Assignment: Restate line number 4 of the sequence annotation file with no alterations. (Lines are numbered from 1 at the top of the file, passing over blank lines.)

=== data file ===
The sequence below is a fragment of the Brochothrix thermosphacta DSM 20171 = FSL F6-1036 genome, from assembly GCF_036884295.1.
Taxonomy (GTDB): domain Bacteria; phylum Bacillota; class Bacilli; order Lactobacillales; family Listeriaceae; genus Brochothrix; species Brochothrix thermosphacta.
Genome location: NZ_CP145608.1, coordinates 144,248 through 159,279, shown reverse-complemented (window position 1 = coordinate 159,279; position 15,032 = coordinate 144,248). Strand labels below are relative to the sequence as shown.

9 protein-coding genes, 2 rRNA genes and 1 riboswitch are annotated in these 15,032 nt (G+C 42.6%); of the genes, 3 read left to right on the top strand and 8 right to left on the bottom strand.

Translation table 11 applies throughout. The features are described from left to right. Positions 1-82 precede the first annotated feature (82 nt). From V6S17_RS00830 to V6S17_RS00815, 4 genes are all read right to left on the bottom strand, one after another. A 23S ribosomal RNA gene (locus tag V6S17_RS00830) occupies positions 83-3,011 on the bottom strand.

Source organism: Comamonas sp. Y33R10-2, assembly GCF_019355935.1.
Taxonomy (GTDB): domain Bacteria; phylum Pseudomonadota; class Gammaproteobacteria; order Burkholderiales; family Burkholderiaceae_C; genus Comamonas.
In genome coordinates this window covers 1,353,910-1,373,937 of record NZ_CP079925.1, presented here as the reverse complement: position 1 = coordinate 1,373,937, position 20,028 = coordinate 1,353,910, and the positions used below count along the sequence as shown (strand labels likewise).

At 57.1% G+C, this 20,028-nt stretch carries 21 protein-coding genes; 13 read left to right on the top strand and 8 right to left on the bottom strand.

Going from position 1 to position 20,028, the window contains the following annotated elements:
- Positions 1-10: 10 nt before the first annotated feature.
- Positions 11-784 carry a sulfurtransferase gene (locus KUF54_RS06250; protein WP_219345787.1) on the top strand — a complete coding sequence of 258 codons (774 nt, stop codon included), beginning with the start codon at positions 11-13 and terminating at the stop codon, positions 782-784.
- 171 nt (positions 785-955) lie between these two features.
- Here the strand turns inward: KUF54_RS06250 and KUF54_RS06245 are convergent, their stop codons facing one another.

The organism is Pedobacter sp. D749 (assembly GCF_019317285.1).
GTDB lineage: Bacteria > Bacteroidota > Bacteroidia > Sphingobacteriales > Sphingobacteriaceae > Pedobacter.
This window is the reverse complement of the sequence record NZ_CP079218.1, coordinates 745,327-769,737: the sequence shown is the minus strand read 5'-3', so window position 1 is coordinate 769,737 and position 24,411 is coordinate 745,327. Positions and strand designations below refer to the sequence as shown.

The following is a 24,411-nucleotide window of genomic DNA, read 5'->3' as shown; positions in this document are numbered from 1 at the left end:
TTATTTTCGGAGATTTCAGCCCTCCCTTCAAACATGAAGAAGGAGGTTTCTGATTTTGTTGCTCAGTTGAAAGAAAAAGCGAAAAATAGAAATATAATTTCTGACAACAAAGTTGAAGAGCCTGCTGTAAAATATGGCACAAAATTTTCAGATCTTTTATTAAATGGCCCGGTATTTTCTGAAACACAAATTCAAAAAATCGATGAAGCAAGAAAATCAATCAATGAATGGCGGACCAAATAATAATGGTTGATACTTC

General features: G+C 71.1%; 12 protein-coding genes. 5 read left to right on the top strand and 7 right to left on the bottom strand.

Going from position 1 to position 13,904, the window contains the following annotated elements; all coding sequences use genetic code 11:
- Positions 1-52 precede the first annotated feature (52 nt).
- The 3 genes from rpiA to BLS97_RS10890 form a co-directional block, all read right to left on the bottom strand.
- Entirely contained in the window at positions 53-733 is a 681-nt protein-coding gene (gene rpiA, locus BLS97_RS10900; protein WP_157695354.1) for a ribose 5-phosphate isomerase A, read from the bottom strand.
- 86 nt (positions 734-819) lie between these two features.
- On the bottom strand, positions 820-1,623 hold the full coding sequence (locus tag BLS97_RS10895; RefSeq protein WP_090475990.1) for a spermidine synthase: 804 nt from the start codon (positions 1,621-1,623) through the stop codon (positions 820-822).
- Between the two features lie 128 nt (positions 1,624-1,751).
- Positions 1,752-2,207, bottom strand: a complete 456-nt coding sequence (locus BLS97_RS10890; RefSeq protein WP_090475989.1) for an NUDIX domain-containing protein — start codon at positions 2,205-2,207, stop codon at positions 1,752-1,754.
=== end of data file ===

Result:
9 protein-coding genes, 2 rRNA genes and 1 riboswitch are annotated in these 15,032 nt (G+C 42.6%); of the genes, 3 read left to right on the top strand and 8 right to left on the bottom strand.